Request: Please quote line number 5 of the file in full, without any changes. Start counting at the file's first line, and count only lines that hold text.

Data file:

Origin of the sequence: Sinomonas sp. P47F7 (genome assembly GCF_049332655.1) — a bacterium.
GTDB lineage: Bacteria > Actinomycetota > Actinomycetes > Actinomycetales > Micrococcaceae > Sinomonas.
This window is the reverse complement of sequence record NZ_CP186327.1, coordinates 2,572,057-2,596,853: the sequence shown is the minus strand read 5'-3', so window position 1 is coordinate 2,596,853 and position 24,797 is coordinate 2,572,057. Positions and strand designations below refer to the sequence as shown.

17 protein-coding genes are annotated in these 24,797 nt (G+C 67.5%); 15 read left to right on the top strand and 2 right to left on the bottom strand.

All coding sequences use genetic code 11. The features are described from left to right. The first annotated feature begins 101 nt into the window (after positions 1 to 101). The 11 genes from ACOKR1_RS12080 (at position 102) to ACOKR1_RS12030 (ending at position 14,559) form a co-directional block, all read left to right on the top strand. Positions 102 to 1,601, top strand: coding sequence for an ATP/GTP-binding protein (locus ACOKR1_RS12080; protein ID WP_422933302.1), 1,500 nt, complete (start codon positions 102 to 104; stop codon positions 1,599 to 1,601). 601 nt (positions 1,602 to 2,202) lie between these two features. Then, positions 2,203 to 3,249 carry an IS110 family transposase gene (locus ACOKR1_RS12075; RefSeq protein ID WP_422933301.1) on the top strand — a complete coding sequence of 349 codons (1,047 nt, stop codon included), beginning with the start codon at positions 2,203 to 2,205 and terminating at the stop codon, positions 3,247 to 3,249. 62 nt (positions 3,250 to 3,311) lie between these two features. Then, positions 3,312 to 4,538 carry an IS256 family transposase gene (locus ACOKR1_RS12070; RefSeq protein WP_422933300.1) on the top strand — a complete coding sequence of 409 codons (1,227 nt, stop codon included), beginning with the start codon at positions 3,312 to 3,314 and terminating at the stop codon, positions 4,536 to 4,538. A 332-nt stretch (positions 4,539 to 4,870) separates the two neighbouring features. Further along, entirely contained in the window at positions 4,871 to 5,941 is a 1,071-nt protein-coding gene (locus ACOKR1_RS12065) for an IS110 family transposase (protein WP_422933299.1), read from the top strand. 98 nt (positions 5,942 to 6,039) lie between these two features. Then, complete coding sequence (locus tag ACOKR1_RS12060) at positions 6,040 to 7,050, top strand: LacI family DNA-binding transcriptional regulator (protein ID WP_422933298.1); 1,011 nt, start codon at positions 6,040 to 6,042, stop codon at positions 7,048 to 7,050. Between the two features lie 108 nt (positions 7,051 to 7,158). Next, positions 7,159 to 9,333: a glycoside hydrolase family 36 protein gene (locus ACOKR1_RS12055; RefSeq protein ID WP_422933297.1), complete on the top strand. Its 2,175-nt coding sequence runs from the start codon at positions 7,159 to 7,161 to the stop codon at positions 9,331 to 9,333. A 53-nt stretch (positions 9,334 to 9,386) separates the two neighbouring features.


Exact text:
All coding sequences use genetic code 11. The features are described from left to right. The first annotated feature begins 101 nt into the window (after positions 1 to 101). The 11 genes from ACOKR1_RS12080 (at position 102) to ACOKR1_RS12030 (ending at position 14,559) form a co-directional block, all read left to right on the top strand. Positions 102 to 1,601, top strand: coding sequence for an ATP/GTP-binding protein (locus ACOKR1_RS12080; protein ID WP_422933302.1), 1,500 nt, complete (start codon positions 102 to 104; stop codon positions 1,599 to 1,601). 601 nt (positions 1,602 to 2,202) lie between these two features. Then, positions 2,203 to 3,249 carry an IS110 family transposase gene (locus ACOKR1_RS12075; RefSeq protein ID WP_422933301.1) on the top strand — a complete coding sequence of 349 codons (1,047 nt, stop codon included), beginning with the start codon at positions 2,203 to 2,205 and terminating at the stop codon, positions 3,247 to 3,249. 62 nt (positions 3,250 to 3,311) lie between these two features. Then, positions 3,312 to 4,538 carry an IS256 family transposase gene (locus ACOKR1_RS12070; RefSeq protein WP_422933300.1) on the top strand — a complete coding sequence of 409 codons (1,227 nt, stop codon included), beginning with the start codon at positions 3,312 to 3,314 and terminating at the stop codon, positions 4,536 to 4,538. A 332-nt stretch (positions 4,539 to 4,870) separates the two neighbouring features. Further along, entirely contained in the window at positions 4,871 to 5,941 is a 1,071-nt protein-coding gene (locus ACOKR1_RS12065) for an IS110 family transposase (protein WP_422933299.1), read from the top strand. 98 nt (positions 5,942 to 6,039) lie between these two features. Then, complete coding sequence (locus tag ACOKR1_RS12060) at positions 6,040 to 7,050, top strand: LacI family DNA-binding transcriptional regulator (protein ID WP_422933298.1); 1,011 nt, start codon at positions 6,040 to 6,042, stop codon at positions 7,048 to 7,050. Between the two features lie 108 nt (positions 7,051 to 7,158). Next, positions 7,159 to 9,333: a glycoside hydrolase family 36 protein gene (locus ACOKR1_RS12055; RefSeq protein ID WP_422933297.1), complete on the top strand. Its 2,175-nt coding sequence runs from the start codon at positions 7,159 to 7,161 to the stop codon at positions 9,331 to 9,333. A 53-nt stretch (positions 9,334 to 9,386) separates the two neighbouring features.